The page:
Nelson Agholor played much better this week. He had two catches for 30 yards. On one of them Agholor had to fully extend to bring the ball in. Both catches moved the chains. Agholor also blocked well. He played with more energy and confidence than he did in the opener. It was great to see Agholor come to life. The Eagles need more of that from him.
Chase Daniel looked like a good backup quarterback. He got much better blocking this week and that made a huge difference. Given time and a cleaner pocket, Daniel was able to make smart reads and accurate throws. He led one touchdown drive.
One of Daniel's blockers that took a step forward was Stefen Wisniewski. He once again was the backup at right guard. He was sloppy in the first game, which surprised me because of all the positive Training Camp reports. Wisniewski was much better this week. He has ability and 77 career starts so there is no reason he shouldn't look good when playing in the preseason.
Eric Rowe has had an up and down summer. He played well against Pittsburgh. Rowe broke up two passes and was in good position on both. He looked much more comfortable in coverage. Rowe also played much better on special teams. The challenge for Rowe is to build on this performance and to play even better.
Marcus Smith played his first game at defensive end. He has been up and down this summer and then missed the opener due to a concussion. Smith looked natural at end, a spot he played in college. He showed an excellent burst off the ball. He was in on four tackles, had a tackle-for-loss and a sack, There was another play that stood out to me. Smith fired off the ball and drove his blocker backward with a physical rush. The ball got out to the receiver, who then headed upfield. Smith turned and chased the play, catching up as the play ended. He got a good initial rush, but didn't give up on the play. Coaches love that kind of maximum effort from defensive linemen.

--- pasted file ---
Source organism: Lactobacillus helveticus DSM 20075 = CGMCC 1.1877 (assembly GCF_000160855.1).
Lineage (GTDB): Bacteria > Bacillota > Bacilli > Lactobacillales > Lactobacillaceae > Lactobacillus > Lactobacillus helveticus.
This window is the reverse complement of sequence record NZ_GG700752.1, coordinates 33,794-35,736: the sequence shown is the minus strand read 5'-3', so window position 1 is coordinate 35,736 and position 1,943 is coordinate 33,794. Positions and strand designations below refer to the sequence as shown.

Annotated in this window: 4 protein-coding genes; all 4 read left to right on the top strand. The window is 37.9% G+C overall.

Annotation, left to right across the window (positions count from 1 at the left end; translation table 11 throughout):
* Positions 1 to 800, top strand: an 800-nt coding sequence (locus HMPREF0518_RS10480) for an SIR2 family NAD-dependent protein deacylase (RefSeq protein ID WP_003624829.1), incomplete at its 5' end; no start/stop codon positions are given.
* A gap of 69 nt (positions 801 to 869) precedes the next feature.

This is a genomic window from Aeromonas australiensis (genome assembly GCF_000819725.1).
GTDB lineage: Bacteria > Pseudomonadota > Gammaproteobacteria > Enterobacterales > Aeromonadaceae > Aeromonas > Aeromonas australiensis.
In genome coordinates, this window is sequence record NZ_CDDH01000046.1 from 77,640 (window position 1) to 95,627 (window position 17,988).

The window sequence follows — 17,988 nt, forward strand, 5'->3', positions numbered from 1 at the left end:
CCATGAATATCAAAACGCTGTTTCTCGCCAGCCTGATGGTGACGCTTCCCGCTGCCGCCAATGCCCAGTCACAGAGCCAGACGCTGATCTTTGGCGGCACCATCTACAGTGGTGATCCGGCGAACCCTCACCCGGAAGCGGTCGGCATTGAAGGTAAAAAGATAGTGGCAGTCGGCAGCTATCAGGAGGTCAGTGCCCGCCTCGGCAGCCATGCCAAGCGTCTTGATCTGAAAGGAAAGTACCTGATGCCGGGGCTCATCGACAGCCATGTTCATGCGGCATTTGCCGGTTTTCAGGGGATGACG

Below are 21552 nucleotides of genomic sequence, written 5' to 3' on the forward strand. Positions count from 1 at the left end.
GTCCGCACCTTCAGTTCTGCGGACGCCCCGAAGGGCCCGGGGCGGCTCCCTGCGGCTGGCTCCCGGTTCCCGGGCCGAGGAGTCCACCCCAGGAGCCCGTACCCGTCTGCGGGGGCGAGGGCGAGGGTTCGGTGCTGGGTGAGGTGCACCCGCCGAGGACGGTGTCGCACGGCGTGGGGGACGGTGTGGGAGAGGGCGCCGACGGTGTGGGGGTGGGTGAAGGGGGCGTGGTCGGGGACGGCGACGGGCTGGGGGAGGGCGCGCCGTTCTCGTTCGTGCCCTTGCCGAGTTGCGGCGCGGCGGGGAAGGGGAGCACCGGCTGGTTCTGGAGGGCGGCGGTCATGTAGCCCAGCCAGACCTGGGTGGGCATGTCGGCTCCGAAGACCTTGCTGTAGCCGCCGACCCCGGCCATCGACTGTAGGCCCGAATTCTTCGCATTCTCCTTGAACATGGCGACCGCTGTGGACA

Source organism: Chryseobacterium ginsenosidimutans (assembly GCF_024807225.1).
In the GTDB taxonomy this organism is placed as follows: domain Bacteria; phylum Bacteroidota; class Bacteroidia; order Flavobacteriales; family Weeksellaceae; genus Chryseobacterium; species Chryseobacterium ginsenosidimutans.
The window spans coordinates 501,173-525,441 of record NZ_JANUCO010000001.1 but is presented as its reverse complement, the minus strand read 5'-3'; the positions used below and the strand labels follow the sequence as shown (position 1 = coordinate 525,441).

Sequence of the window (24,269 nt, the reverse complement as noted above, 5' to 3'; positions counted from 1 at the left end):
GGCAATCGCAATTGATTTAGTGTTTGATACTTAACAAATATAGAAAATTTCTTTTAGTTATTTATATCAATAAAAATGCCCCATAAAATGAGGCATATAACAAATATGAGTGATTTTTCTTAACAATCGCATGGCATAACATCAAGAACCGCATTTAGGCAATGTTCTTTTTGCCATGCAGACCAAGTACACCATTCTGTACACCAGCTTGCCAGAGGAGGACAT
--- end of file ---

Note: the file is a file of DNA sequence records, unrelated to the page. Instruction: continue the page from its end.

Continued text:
Fellow end Steven Means had another strong game. He moved to the left side with Smith taking over at right end in this game. Means was regularly disruptive and created an interception with good pressure in the second quarter. Means has done everything asked of him this summer and more.
The player who got that pick was Jaylen Watkins, who had his second straight strong game. He covered well and continued to tackle well. If Watkins continues to play like this, he will be the third safety for the Eagles. He's come a long way this offseason. Kudos to him.
Has any Eagles player turned as many heads as rookie Paul Turner? He had another terrific outing, catching three passes for 44 yards. One of those was an incredible one-handed catch for 23 yards. Turner is playing his way not only onto the roster but possibly into a role where he will get playing time as a slot receiver.
There are still plenty of issues for the players and coaches to correct, but there is reason for optimism as you see the team making progress. The offensive lines played much better this week, helping the offense to be more effective no matter who was on the field. The defense is playing at a high level. There is work to be done, but the Eagles are headed in the right direction.